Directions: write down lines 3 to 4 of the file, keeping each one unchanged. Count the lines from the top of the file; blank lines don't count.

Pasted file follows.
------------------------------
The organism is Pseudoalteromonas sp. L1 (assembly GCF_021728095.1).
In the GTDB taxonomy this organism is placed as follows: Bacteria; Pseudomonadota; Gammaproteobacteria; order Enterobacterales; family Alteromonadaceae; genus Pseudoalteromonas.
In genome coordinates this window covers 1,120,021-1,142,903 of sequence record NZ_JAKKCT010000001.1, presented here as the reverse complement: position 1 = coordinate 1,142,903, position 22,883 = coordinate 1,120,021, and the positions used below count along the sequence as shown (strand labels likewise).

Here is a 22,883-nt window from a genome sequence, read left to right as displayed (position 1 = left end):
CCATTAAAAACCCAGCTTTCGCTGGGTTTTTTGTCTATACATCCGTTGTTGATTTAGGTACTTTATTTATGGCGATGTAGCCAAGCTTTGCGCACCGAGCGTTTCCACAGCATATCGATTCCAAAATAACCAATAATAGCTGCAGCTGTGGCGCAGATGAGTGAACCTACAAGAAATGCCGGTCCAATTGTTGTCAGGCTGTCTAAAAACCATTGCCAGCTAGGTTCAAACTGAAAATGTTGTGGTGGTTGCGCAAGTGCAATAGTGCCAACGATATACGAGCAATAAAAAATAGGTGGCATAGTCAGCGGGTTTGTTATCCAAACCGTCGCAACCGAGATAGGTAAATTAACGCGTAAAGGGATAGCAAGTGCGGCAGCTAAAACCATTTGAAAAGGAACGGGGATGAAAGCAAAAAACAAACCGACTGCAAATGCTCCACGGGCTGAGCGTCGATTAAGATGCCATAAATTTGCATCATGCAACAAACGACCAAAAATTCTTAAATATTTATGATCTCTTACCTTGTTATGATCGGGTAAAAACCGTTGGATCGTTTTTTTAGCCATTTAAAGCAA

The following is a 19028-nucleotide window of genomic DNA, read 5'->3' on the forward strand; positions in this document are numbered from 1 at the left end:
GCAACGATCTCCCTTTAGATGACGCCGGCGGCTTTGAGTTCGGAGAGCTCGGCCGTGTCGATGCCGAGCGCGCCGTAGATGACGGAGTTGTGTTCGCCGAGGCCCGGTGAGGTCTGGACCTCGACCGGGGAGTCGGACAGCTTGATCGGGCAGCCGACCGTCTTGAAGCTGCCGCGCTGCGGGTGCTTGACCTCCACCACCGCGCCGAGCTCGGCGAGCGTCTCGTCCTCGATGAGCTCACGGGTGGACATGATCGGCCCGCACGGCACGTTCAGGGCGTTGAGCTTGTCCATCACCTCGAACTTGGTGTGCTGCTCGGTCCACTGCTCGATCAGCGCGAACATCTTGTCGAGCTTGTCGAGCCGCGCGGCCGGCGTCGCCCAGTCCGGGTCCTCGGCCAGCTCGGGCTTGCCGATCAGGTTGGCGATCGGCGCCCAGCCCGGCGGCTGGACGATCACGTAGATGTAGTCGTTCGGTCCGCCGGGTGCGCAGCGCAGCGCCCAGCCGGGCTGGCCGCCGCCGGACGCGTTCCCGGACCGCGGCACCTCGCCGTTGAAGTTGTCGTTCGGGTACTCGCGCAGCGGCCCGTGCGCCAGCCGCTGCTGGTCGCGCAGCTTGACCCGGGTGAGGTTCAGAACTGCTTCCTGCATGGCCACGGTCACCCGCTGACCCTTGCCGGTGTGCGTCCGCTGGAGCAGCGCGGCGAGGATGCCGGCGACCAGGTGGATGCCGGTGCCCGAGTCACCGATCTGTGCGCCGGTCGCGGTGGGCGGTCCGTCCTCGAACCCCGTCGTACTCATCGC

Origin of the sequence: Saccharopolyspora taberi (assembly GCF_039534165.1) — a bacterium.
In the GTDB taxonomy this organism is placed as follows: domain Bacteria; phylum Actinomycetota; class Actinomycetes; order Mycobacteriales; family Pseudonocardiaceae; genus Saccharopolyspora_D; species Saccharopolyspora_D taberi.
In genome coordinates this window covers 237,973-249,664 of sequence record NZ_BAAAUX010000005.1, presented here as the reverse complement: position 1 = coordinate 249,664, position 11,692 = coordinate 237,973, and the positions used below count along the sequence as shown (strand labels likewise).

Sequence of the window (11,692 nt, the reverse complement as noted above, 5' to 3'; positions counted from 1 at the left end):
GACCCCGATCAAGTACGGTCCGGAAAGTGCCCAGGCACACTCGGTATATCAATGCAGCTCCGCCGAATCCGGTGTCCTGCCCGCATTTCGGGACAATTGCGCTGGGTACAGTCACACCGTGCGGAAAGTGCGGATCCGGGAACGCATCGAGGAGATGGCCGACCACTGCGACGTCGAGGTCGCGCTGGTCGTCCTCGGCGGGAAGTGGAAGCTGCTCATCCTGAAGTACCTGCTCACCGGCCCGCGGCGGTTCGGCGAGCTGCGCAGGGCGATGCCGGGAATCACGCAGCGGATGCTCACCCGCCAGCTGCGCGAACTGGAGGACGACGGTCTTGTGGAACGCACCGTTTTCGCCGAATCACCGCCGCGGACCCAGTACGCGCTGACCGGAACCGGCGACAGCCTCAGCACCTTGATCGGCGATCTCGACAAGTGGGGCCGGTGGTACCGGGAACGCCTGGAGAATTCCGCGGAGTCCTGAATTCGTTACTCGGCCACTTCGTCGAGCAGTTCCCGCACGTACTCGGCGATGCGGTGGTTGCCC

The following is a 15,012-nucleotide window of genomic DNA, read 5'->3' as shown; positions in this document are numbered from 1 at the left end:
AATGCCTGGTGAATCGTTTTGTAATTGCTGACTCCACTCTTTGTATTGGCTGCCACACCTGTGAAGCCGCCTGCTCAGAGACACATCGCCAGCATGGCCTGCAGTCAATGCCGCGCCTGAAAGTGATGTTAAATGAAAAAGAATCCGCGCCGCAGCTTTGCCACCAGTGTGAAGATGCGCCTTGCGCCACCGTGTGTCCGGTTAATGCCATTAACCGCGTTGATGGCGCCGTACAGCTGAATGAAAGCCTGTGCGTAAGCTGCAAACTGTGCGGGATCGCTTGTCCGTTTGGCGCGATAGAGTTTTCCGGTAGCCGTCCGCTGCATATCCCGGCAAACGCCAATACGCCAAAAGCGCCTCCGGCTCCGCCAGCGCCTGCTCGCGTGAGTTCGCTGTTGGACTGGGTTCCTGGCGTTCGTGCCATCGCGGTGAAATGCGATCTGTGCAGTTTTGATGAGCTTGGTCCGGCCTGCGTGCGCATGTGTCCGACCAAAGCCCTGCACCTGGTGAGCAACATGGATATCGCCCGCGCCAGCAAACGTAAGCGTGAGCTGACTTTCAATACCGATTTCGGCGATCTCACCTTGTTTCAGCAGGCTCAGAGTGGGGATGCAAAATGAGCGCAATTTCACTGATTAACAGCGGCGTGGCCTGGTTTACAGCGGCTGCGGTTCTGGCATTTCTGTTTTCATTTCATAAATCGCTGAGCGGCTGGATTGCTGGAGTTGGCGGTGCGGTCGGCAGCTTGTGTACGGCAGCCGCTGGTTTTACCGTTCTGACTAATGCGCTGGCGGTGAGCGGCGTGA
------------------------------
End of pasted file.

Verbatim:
In genome coordinates this window covers 1,120,021-1,142,903 of sequence record NZ_JAKKCT010000001.1, presented here as the reverse complement: position 1 = coordinate 1,142,903, position 22,883 = coordinate 1,120,021, and the positions used below count along the sequence as shown (strand labels likewise).

Here is a 22,883-nt window from a genome sequence, read left to right as displayed (position 1 = left end):